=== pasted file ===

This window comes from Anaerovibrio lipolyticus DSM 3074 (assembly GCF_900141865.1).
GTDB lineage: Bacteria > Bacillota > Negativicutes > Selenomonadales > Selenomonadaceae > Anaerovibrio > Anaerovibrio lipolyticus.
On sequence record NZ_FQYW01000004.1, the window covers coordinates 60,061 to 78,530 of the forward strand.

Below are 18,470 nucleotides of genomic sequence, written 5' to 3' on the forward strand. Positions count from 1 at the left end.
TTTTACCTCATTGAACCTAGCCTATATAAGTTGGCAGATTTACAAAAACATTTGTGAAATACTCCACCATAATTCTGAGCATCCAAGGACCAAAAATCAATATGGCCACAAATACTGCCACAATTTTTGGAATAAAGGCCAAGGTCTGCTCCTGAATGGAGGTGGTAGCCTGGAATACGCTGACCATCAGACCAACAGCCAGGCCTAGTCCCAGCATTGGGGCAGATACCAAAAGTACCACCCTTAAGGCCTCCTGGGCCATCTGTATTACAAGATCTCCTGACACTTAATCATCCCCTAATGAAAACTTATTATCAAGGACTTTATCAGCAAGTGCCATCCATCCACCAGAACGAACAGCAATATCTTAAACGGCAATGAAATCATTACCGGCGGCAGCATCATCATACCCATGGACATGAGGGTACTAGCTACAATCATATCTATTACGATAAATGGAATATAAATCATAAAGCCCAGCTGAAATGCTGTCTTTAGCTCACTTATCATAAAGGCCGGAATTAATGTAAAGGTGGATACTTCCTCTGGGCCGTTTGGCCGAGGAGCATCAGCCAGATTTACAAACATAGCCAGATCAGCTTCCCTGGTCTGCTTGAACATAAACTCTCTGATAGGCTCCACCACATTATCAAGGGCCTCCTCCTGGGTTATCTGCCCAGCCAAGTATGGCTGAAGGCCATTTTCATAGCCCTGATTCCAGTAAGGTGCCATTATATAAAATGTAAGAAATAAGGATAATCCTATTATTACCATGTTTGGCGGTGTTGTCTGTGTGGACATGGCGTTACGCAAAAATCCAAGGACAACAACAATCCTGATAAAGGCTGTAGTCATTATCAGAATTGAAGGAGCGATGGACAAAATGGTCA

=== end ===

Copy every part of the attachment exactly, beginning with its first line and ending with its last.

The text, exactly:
This window comes from Anaerovibrio lipolyticus DSM 3074 (assembly GCF_900141865.1).
GTDB lineage: Bacteria > Bacillota > Negativicutes > Selenomonadales > Selenomonadaceae > Anaerovibrio > Anaerovibrio lipolyticus.
On sequence record NZ_FQYW01000004.1, the window covers coordinates 60,061 to 78,530 of the forward strand.

Below are 18,470 nucleotides of genomic sequence, written 5' to 3' on the forward strand. Positions count from 1 at the left end.
TTTTACCTCATTGAACCTAGCCTATATAAGTTGGCAGATTTACAAAAACATTTGTGAAATACTCCACCATAATTCTGAGCATCCAAGGACCAAAAATCAATATGGCCACAAATACTGCCACAATTTTTGGAATAAAGGCCAAGGTCTGCTCCTGAATGGAGGTGGTAGCCTGGAATACGCTGACCATCAGACCAACAGCCAGGCCTAGTCCCAGCATTGGGGCAGATACCAAAAGTACCACCCTTAAGGCCTCCTGGGCCATCTGTATTACAAGATCTCCTGACACTTAATCATCCCCTAATGAAAACTTATTATCAAGGACTTTATCAGCAAGTGCCATCCATCCACCAGAACGAACAGCAATATCTTAAACGGCAATGAAATCATTACCGGCGGCAGCATCATCATACCCATGGACATGAGGGTACTAGCTACAATCATATCTATTACGATAAATGGAATATAAATCATAAAGCCCAGCTGAAATGCTGTCTTTAGCTCACTTATCATAAAGGCCGGAATTAATGTAAAGGTGGATACTTCCTCTGGGCCGTTTGGCCGAGGAGCATCAGCCAGATTTACAAACATAGCCAGATCAGCTTCCCTGGTCTGCTTGAACATAAACTCTCTGATAGGCTCCACCACATTATCAAGGGCCTCCTCCTGGGTTATCTGCCCAGCCAAGTATGGCTGAAGGCCATTTTCATAGCCCTGATTCCAGTAAGGTGCCATTATATAAAATGTAAGAAATAAGGATAATCCTATTATTACCATGTTTGGCGGTGTTGTCTGTGTGGACATGGCGTTACGCAAAAATCCAAGGACAACAACAATCCTGATAAAGGCTGTAGTCATTATCAGAATTGAAGGAGCGATGGACAAAATGGTCA